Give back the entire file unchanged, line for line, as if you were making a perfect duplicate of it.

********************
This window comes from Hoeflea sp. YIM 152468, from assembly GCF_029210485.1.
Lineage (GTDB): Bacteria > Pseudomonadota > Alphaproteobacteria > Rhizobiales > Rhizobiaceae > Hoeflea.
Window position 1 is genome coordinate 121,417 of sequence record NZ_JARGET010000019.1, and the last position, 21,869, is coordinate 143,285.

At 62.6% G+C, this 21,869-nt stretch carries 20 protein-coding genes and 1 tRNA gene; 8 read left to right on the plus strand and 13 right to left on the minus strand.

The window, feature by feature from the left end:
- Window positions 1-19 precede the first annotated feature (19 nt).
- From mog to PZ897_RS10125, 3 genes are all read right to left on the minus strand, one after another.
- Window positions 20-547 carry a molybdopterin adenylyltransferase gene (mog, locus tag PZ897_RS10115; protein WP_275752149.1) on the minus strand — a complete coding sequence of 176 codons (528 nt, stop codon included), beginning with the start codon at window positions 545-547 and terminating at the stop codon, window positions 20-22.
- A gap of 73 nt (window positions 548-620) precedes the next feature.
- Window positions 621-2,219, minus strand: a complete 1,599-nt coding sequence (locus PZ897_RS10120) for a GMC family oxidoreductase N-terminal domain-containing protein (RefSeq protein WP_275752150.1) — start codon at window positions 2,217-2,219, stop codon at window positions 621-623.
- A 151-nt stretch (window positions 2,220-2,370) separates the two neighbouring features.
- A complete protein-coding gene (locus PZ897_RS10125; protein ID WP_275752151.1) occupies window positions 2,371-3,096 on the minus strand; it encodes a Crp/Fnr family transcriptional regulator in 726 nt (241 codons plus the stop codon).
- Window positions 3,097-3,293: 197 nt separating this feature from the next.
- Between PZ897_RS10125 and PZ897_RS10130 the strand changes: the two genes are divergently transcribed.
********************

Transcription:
This window comes from Hoeflea sp. YIM 152468, from assembly GCF_029210485.1.
Lineage (GTDB): Bacteria > Pseudomonadota > Alphaproteobacteria > Rhizobiales > Rhizobiaceae > Hoeflea.
Window position 1 is genome coordinate 121,417 of sequence record NZ_JARGET010000019.1, and the last position, 21,869, is coordinate 143,285.

At 62.6% G+C, this 21,869-nt stretch carries 20 protein-coding genes and 1 tRNA gene; 8 read left to right on the plus strand and 13 right to left on the minus strand.

The window, feature by feature from the left end:
- Window positions 1-19 precede the first annotated feature (19 nt).
- From mog to PZ897_RS10125, 3 genes are all read right to left on the minus strand, one after another.
- Window positions 20-547 carry a molybdopterin adenylyltransferase gene (mog, locus tag PZ897_RS10115; protein WP_275752149.1) on the minus strand — a complete coding sequence of 176 codons (528 nt, stop codon included), beginning with the start codon at window positions 545-547 and terminating at the stop codon, window positions 20-22.
- A gap of 73 nt (window positions 548-620) precedes the next feature.
- Window positions 621-2,219, minus strand: a complete 1,599-nt coding sequence (locus PZ897_RS10120) for a GMC family oxidoreductase N-terminal domain-containing protein (RefSeq protein WP_275752150.1) — start codon at window positions 2,217-2,219, stop codon at window positions 621-623.
- A 151-nt stretch (window positions 2,220-2,370) separates the two neighbouring features.
- A complete protein-coding gene (locus PZ897_RS10125; protein ID WP_275752151.1) occupies window positions 2,371-3,096 on the minus strand; it encodes a Crp/Fnr family transcriptional regulator in 726 nt (241 codons plus the stop codon).
- Window positions 3,097-3,293: 197 nt separating this feature from the next.
- Between PZ897_RS10125 and PZ897_RS10130 the strand changes: the two genes are divergently transcribed.